ParaclitosLogos

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I am not a scientist, much less a physicist. But, I will offer a summarized account of what involves the calculation of zero energy density in quantum field theory (as I understand it), which ends up predicting the vacuum energy density of space with an error of 120 (10^120) magnitudes from actual measurements.

I do this to try to spell out what are the assumptions used for such calculation, that could, perhaps, be found to be shaky.

Physicists feel free to correct, add, and clarify for us (thanks in advance).

1. Quantum field theory posits that in every point in space there is a harmonic oscillator of every possible frequency

2. They can be excited in a different way, and, a certain excitation appears to us as particles.

3. Quantum field theory postulates such view because it could be said that everything in physics is formulated in terms of harmonic oscillators.

4. Essentially any perturbative quantum field theory that is Lorentz invariant is going to be described to first approximation as a quadratic Lagrangian with  up to 2 derivatives.  This is the heart of it all.

5. This is why harmonic oscillators show up everywhere in physics. It would appear that the structure of physics is almost always approximated by a harmonic oscillator.


6. The equation of the Harmonic oscillator is roughly of the following form

H = ( n + 1/2) h Wn           n=0,1,2,3,4...

7. And what is interesting and important is that even at energy level n=0, its lowest state,its ground state (zero point energy ) H is not zero (this is due to Heisenberg´s uncertainty principle when applied to energy)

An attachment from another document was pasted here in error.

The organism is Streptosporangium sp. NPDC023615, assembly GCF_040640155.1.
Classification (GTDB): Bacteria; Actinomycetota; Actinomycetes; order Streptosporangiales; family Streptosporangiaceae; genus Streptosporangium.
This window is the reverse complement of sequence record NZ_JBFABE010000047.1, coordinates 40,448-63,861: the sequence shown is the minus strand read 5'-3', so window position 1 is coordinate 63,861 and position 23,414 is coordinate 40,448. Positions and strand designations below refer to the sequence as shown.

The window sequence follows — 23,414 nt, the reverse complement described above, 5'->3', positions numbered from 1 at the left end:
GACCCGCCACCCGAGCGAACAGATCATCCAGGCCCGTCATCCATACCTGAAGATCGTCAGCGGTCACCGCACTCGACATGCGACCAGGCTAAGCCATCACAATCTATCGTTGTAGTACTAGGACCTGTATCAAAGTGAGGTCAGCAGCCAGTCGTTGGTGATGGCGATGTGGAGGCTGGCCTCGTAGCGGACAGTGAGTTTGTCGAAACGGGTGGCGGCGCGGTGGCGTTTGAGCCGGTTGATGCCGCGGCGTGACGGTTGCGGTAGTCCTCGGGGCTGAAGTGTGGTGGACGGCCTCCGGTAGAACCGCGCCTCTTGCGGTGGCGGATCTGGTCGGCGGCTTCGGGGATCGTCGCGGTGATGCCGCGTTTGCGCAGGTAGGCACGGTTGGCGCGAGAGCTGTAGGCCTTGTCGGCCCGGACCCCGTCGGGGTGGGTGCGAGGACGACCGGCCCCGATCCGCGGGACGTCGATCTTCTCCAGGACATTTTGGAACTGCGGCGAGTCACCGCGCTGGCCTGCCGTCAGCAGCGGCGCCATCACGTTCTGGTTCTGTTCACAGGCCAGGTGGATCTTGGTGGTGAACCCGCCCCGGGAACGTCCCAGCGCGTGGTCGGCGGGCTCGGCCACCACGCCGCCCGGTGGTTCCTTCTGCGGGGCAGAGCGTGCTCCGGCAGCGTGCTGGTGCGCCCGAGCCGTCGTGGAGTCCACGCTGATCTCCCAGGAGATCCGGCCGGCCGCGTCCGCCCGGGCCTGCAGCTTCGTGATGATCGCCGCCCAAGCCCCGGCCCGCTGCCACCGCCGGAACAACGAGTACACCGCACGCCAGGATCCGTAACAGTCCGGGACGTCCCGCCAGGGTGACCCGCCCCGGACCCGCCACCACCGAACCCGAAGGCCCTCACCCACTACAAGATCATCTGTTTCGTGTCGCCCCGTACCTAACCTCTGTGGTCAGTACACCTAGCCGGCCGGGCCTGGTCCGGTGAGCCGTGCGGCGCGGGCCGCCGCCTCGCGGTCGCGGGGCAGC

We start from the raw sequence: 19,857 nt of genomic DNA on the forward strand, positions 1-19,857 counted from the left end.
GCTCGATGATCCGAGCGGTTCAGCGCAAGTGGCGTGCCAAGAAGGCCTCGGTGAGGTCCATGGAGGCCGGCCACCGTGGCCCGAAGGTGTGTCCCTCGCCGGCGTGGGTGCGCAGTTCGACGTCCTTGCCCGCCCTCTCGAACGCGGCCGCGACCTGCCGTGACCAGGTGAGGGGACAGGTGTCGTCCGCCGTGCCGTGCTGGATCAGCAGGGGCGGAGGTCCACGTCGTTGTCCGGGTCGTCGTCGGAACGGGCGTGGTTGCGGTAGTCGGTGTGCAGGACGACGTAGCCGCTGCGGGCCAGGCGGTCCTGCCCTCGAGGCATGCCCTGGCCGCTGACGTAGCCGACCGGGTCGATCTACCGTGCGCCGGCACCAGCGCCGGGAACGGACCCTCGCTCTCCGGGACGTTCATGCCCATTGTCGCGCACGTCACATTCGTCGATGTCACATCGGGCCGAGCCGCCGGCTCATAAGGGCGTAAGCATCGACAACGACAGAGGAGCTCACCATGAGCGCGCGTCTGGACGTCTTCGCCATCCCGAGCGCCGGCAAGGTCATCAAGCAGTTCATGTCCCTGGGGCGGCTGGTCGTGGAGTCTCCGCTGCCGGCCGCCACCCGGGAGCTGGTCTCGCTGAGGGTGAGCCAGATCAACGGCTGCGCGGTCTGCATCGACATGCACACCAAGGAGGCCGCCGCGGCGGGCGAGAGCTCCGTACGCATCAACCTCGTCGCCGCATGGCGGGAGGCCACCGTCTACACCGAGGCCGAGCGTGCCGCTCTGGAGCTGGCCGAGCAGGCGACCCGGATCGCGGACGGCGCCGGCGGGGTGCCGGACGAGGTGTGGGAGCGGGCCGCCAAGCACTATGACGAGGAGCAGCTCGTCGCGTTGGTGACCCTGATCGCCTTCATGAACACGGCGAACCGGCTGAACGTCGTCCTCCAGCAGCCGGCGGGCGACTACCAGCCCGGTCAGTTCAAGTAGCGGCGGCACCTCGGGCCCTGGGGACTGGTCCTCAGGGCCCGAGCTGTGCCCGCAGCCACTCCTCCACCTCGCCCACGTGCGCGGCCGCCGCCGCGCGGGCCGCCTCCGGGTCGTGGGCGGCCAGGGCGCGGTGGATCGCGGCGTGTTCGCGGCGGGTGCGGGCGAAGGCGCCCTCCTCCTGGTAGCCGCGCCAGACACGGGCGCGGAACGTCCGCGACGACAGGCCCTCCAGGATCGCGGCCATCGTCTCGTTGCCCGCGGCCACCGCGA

H= (1/2) h *  W0 


8. This, as far as I know, is the heart of quantum field approaches, as explained above, this  is motivated by what appears to be a pervasive fact of nature.


Then.

9. If we  wanted to compute the ground zero energy density in a given volume of space, we would add up all the energies of all the oscillators of that volume of space (for n=0).

10. This means adding all of the ground zero energy-momentum of all the harmonic oscillators in the given volume.

11. This addition is done up to around Planck scale, where we would expect Quantum field theory to break down.

12. And this yields an energy density 10^120 greater than what has been measured to be the energy density in vacuum space.




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kurros

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Re: Zero energy density calculated in Quantum field theory. Assumptions?
« Reply #1 on: August 31, 2015, 11:49:12 am »
That is the hand-waving story, more or less. The thing is, there is no formal calculation, not like there is for the "normal" predictions of say the Standard Model. And even if we assume the hand-waving story is capturing the right idea, the main problem (in my view) is that it assumes there is no new physics between what we have explored, and the Planck scale. The value of the vacuum energy depends on what particles exist, and on what symmetries govern their behaviour, since there can be various cancellations between their contributions to the vacuum energy. Even in the case of no new physics, the "prediction" for the vacuum energy is not actually a prediction; there are free parameters which can be tuned so that you get whatever value you like for the vacuum energy. The real problem is that this requires a lot of fine-tuning, so it is said that the "natural" value, or the value you get without "accidental" cancellation occurring, is this 10^120 GeV or whatever it is. But in a theory with different particles, those cancellations could happen by construction, rather than by accident, even to the point of the vacuum energy density being exactly zero (which is no good either, but you get the idea).

So anyway to believe the naive calculation, you have to believe that in the 18 or so orders of magnitude between the highest energy scales we have explored, and the Planck scale, that there is nothing to be discovered. Usually the cosmological constant problem is taken as evidence that there is indeed some new physics to be found there; physics which will produce the right number "naturally", without excessive tuning.
« Last Edit: August 31, 2015, 11:52:00 am by kurros »

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ParaclitosLogos